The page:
Tropedia

  • Before making a single edit, Tropedia EXPECTS our site policy and manual of style to be followed. Failure to do so may result in deletion of contributions and blocks of users who refuse to learn to do so. Our policies can be reviewed here.
  • All images MUST now have proper attribution, those who neglect to assign at least the "fair use" licensing to an image may have it deleted. All new pages should use the preloadable templates feature on the edit page to add the appropriate basic page markup. Pages that don't do this will be subject to deletion, with or without explanation.
  • All new trope pages will be made with the "Trope Workshop" found on the "Troper Tools" menu and worked on until they have at least three examples. The Trope workshop specific templates can then be removed and it will be regarded as a regular trope page after being moved to the Main namespace. THIS SHOULD BE WORKING NOW, REPORT ANY ISSUES TO Janna2000, SelfCloak or RRabbit42. DON'T MAKE PAGES MANUALLY UNLESS A TEMPLATE IS BROKEN, AND REPORT IT THAT IS THE CASE. PAGES WILL BE DELETED OTHERWISE IF THEY ARE MISSING BASIC MARKUP.

READ MORE

Tropedia
Advertisement
WikEd fancyquotes.pngQuotesBug-silk.pngHeadscratchersIcons-mini-icon extension.gifPlaying WithUseful NotesMagnifier.pngAnalysisPhoto link.pngImage LinksHaiku-wide-icon.pngHaikuLaconic
File:The Slap poster 2 4366.jpg

The Slap is a novel written by Christopher Tsiolkas in 2008, which was adapted by The ABC into a television mini-series in 2011.

The story, set in the suburbs of Melbourne, follows the lives of a group of people after they witness a man slapping someone else's child at a party. The single act is so divisive, that a family and life-long friends are torn apart by interwoven loyalties, and the result is not pretty.

The book has won or been shortlisted for numerous awards, including the Man Booker Prize 2010, and Commonwealth Writers Prize 2009 (in the latter case it won Best Book).


Trope examples include:

  • The Alcoholic: Gary.
  • A Date with Rosie Palms: Hector in the first episode of the series has a little time to himself... and is then interrupted when his mother arrives.
  • Asian Gal with White Guy: Hector and Aisha in the book only.
  • Bumbling Dad: Played for drama. Hector is a vice-riddled man who has no idea how to manage his own children, leaving it to his wife as much as possible.
  • Domestic Abuse: The child who is slapped - the reader/viewer is left to consider; was the slap abusive, was the child's disciplineless upbringing abusive, or both? Other, less controversial examples are also present.
  • Don't Make Me Take My Belt Off: Played With: The series asks what would happen if someone else physically assaulted your child.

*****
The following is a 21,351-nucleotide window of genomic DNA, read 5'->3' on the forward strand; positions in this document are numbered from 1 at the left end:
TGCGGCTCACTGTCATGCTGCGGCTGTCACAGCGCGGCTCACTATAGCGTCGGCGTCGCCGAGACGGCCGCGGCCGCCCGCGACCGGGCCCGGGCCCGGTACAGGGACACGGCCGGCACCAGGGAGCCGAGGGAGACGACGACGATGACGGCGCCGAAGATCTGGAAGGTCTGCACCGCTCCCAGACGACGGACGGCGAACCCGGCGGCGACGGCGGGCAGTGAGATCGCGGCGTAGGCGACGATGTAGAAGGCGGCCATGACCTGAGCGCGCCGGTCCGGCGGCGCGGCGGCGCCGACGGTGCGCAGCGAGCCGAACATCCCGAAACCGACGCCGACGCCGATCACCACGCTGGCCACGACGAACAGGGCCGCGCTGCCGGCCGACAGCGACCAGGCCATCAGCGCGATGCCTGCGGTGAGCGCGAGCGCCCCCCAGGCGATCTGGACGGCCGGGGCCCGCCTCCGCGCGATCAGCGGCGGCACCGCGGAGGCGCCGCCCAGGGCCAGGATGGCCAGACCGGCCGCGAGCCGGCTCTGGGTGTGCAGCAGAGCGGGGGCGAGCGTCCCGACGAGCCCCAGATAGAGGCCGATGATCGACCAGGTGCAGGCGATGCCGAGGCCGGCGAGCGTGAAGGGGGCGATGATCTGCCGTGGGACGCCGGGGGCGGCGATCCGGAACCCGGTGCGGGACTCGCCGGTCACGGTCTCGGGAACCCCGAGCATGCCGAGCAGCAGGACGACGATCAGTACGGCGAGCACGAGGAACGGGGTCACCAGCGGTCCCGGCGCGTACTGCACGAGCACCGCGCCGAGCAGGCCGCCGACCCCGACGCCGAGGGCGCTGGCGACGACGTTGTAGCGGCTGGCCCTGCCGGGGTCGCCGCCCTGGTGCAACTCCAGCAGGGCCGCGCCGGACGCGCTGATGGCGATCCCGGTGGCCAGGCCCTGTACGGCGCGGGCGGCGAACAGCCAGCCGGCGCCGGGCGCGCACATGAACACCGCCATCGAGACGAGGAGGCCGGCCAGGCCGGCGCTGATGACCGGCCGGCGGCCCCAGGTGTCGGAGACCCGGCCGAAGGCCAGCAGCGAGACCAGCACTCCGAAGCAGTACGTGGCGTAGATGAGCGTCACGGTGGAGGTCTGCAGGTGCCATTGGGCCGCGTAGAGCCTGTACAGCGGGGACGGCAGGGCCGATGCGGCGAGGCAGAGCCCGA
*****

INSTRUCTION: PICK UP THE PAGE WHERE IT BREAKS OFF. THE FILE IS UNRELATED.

• Fake Nationality: British Sophie Okonedo plays the Australian Aisha in the mini-series.
  • Family Disunion: Pretty much a staple of the show.
  • Hey, It's That Guy!: Sophie Okonedo from Hotel Rwanda is Aisha.
    • Melissa George (formerly of Alias) is Rosie.
  • Inciting Incident: Harry slapping Hugo.
  • Jerkass Has a Point: Harry may be a bastard, but considering that Hugo was about to hit a kid with a cricket bat, he's pretty justified in wanting to do something about it. Slapping him after the bat had been taken away might not have been the best idea, though...
  • Maligned Mixed Marriage: Hector's mother seems extremely keen to belittle Aisha by indirect means. This seems somewhat centred around the fact that Aisha is not Greek. One example is the mother hijacking the couple's already-planned holiday by making the holiday in Greece with 'family' instead, seems imbued with the implication that if only Aisha was Greek such issues would not be a problem.
  • Moral Dilemma: The drama of these is basically the point of the show.
  • Mrs. Robinson: Anouk's relationship with Rhys.
  • Race Lift: in the book Aisha is Indian-Australian, in the miniseries she is Mauritian-Australian. The seductive bloke who was Asian-Australian in the book becomes a Latino-Australian.
  • Rashomon Style: The events in the book are explored through the perspective of several different characters.
  • Serious Business: A child is slapped once. It tears a family apart. How reasonable any of this is is left to the reader/viewer.
  • Spoiled Brat: The kid who gets slapped. So, so much. At one point, he actually spits at an old man who has done absolutely nothing to him, and his mother's response is to assume said old man startled her child.
  • Time Skip: Episode 5 of the miniseries is set about two months after the previous one.
  • Your Cheating Heart: Several characters including Hector, Aisha and Harry.
Advertisement